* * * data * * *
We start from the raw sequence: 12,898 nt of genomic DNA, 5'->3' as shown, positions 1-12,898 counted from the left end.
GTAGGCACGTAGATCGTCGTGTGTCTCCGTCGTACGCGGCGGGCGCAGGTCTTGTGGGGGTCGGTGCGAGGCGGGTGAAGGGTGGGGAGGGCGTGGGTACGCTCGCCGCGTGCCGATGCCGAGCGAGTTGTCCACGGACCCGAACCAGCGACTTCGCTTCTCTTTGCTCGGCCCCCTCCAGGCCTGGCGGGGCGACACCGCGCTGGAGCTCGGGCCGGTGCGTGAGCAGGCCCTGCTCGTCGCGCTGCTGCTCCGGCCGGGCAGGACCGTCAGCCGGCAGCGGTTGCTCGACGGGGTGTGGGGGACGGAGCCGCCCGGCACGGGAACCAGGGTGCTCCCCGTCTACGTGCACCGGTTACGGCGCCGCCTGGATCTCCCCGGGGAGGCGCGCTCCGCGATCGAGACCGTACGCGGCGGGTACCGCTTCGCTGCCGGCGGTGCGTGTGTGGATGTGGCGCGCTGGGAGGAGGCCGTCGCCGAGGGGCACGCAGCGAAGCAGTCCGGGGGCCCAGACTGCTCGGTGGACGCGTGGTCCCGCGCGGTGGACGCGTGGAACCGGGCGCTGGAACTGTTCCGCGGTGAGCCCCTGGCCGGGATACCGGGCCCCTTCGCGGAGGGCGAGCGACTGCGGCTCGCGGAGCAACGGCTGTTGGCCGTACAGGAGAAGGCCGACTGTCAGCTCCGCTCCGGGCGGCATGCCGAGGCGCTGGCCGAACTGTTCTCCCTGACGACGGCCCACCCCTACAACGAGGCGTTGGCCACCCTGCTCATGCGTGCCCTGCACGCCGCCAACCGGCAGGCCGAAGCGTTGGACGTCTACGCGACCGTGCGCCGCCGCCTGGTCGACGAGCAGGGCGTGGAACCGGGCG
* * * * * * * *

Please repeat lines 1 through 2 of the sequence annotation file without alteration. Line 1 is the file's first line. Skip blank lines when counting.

We start from the raw sequence: 12,898 nt of genomic DNA, 5'->3' as shown, positions 1-12,898 counted from the left end.
GTAGGCACGTAGATCGTCGTGTGTCTCCGTCGTACGCGGCGGGCGCAGGTCTTGTGGGGGTCGGTGCGAGGCGGGTGAAGGGTGGGGAGGGCGTGGGTACGCTCGCCGCGTGCCGATGCCGAGCGAGTTGTCCACGGACCCGAACCAGCGACTTCGCTTCTCTTTGCTCGGCCCCCTCCAGGCCTGGCGGGGCGACACCGCGCTGGAGCTCGGGCCGGTGCGTGAGCAGGCCCTGCTCGTCGCGCTGCTGCTCCGGCCGGGCAGGACCGTCAGCCGGCAGCGGTTGCTCGACGGGGTGTGGGGGACGGAGCCGCCCGGCACGGGAACCAGGGTGCTCCCCGTCTACGTGCACCGGTTACGGCGCCGCCTGGATCTCCCCGGGGAGGCGCGCTCCGCGATCGAGACCGTACGCGGCGGGTACCGCTTCGCTGCCGGCGGTGCGTGTGTGGATGTGGCGCGCTGGGAGGAGGCCGTCGCCGAGGGGCACGCAGCGAAGCAGTCCGGGGGCCCAGACTGCTCGGTGGACGCGTGGTCCCGCGCGGTGGACGCGTGGAACCGGGCGCTGGAACTGTTCCGCGGTGAGCCCCTGGCCGGGATACCGGGCCCCTTCGCGGAGGGCGAGCGACTGCGGCTCGCGGAGCAACGGCTGTTGGCCGTACAGGAGAAGGCCGACTGTCAGCTCCGCTCCGGGCGGCATGCCGAGGCGCTGGCCGAACTGTTCTCCCTGACGACGGCCCACCCCTACAACGAGGCGTTGGCCACCCTGCTCATGCGTGCCCTGCACGCCGCCAACCGGCAGGCCGAAGCGTTGGACGTCTACGCGACCGTGCGCCGCCGCCTGGTCGACGAGCAGGGCGTGGAACCGGGCG